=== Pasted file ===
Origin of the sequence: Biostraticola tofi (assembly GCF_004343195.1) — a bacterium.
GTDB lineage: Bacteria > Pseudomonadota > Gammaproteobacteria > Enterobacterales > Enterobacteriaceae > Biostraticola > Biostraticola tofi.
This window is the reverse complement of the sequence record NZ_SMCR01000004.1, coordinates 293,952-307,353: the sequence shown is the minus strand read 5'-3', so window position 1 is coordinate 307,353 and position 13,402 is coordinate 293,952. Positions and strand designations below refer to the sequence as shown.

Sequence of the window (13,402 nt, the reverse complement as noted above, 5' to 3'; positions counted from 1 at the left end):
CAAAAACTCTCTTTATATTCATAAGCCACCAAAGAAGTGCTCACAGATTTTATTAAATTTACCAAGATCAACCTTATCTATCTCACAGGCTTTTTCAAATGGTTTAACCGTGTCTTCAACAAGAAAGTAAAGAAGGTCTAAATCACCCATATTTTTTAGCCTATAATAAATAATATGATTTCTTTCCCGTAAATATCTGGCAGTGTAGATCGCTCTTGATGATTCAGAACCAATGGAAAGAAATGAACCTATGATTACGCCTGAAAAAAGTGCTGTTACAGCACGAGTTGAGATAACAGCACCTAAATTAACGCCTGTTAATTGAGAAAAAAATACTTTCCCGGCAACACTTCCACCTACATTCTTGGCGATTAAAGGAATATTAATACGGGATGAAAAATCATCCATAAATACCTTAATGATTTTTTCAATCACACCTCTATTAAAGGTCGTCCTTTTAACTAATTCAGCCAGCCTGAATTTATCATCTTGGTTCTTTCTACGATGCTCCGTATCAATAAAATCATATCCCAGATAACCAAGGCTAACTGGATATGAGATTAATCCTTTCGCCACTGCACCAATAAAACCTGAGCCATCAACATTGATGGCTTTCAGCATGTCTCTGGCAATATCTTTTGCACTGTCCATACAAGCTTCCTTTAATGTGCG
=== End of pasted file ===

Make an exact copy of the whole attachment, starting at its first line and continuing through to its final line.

Origin of the sequence: Biostraticola tofi (assembly GCF_004343195.1) — a bacterium.
GTDB lineage: Bacteria > Pseudomonadota > Gammaproteobacteria > Enterobacterales > Enterobacteriaceae > Biostraticola > Biostraticola tofi.
This window is the reverse complement of the sequence record NZ_SMCR01000004.1, coordinates 293,952-307,353: the sequence shown is the minus strand read 5'-3', so window position 1 is coordinate 307,353 and position 13,402 is coordinate 293,952. Positions and strand designations below refer to the sequence as shown.

Sequence of the window (13,402 nt, the reverse complement as noted above, 5' to 3'; positions counted from 1 at the left end):
CAAAAACTCTCTTTATATTCATAAGCCACCAAAGAAGTGCTCACAGATTTTATTAAATTTACCAAGATCAACCTTATCTATCTCACAGGCTTTTTCAAATGGTTTAACCGTGTCTTCAACAAGAAAGTAAAGAAGGTCTAAATCACCCATATTTTTTAGCCTATAATAAATAATATGATTTCTTTCCCGTAAATATCTGGCAGTGTAGATCGCTCTTGATGATTCAGAACCAATGGAAAGAAATGAACCTATGATTACGCCTGAAAAAAGTGCTGTTACAGCACGAGTTGAGATAACAGCACCTAAATTAACGCCTGTTAATTGAGAAAAAAATACTTTCCCGGCAACACTTCCACCTACATTCTTGGCGATTAAAGGAATATTAATACGGGATGAAAAATCATCCATAAATACCTTAATGATTTTTTCAATCACACCTCTATTAAAGGTCGTCCTTTTAACTAATTCAGCCAGCCTGAATTTATCATCTTGGTTCTTTCTACGATGCTCCGTATCAATAAAATCATATCCCAGATAACCAAGGCTAACTGGATATGAGATTAATCCTTTCGCCACTGCACCAATAAAACCTGAGCCATCAACATTGATGGCTTTCAGCATGTCTCTGGCAATATCTTTTGCACTGTCCATACAAGCTTCCTTTAATGTGCG